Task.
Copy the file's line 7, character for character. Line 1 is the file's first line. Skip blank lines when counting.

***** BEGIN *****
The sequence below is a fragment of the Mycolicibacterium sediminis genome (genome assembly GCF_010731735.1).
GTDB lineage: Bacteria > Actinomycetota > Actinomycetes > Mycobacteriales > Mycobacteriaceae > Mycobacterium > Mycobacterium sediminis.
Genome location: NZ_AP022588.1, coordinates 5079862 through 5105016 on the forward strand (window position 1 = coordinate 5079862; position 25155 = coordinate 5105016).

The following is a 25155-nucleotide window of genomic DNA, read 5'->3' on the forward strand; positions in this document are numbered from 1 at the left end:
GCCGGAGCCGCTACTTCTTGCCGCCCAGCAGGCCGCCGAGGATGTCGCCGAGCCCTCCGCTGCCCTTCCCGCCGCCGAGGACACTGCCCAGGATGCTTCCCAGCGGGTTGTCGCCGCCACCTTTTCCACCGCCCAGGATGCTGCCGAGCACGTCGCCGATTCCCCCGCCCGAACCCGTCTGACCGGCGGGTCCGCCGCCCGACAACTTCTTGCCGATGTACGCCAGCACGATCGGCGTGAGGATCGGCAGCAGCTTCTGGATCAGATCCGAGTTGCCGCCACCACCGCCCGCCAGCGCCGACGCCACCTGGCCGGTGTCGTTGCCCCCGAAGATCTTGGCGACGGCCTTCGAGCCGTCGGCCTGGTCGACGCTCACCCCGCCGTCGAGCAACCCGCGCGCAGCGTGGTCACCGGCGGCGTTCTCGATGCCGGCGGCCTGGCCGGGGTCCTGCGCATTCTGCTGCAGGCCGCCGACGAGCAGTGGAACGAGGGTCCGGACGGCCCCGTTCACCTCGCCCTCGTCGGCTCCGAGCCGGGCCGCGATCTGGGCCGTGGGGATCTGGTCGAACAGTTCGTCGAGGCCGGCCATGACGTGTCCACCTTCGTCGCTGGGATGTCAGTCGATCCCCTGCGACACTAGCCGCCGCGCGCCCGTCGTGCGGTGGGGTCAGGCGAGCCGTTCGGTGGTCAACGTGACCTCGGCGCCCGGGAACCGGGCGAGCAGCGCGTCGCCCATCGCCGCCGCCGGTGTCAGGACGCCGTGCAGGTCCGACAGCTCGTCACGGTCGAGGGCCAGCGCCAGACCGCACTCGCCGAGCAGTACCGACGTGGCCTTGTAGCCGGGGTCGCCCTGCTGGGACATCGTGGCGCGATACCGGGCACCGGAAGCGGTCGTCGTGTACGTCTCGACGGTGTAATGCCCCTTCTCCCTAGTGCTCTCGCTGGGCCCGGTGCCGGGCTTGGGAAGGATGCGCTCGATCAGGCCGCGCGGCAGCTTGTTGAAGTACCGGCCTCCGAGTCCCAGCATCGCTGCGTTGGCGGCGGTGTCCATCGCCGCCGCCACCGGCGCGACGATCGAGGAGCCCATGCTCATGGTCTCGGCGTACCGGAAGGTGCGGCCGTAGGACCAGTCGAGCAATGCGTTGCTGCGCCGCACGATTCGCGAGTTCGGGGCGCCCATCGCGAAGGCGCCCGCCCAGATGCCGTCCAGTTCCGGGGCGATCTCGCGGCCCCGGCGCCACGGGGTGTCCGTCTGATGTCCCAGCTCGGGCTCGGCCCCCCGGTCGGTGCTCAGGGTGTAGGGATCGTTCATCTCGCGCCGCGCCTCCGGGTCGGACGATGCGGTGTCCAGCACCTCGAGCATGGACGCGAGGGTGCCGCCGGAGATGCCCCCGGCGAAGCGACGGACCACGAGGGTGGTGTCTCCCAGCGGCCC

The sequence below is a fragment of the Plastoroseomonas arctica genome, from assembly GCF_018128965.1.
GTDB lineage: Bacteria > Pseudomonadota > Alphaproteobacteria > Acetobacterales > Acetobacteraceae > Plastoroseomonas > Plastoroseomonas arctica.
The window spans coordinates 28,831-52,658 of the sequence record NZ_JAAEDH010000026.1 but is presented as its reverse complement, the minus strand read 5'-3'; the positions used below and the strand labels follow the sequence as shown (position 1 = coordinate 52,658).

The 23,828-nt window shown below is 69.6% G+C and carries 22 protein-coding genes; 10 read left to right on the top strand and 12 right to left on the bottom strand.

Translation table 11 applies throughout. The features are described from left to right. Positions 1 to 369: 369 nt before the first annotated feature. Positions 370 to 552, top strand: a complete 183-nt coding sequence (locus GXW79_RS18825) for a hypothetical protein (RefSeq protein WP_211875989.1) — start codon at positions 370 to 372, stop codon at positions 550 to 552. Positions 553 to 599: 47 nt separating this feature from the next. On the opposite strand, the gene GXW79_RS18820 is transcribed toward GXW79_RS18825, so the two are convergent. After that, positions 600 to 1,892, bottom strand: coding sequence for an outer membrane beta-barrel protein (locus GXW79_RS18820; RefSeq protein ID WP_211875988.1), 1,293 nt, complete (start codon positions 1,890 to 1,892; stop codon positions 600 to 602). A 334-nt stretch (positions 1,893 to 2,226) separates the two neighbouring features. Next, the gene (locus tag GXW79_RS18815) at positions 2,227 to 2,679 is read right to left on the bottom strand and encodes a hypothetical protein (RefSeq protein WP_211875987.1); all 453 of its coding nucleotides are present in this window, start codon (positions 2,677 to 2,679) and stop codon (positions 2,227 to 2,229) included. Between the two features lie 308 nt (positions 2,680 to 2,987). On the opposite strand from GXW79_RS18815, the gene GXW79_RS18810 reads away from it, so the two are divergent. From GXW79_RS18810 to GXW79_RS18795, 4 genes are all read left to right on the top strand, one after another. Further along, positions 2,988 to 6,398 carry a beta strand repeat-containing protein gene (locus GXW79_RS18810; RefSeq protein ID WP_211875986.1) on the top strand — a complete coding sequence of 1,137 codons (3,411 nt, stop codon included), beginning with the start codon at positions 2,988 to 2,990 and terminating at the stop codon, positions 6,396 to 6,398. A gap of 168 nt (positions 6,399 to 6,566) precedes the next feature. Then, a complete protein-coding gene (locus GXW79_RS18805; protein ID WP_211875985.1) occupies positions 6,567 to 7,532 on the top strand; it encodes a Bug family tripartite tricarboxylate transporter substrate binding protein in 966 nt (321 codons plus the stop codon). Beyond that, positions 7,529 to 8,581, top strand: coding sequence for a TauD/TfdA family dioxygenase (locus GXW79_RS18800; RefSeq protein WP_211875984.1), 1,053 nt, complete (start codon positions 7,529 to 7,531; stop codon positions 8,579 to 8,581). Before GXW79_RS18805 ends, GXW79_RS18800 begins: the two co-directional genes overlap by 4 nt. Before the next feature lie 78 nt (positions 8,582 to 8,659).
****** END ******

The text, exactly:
GTDB lineage: Bacteria > Pseudomonadota > Alphaproteobacteria > Acetobacterales > Acetobacteraceae > Plastoroseomonas > Plastoroseomonas arctica.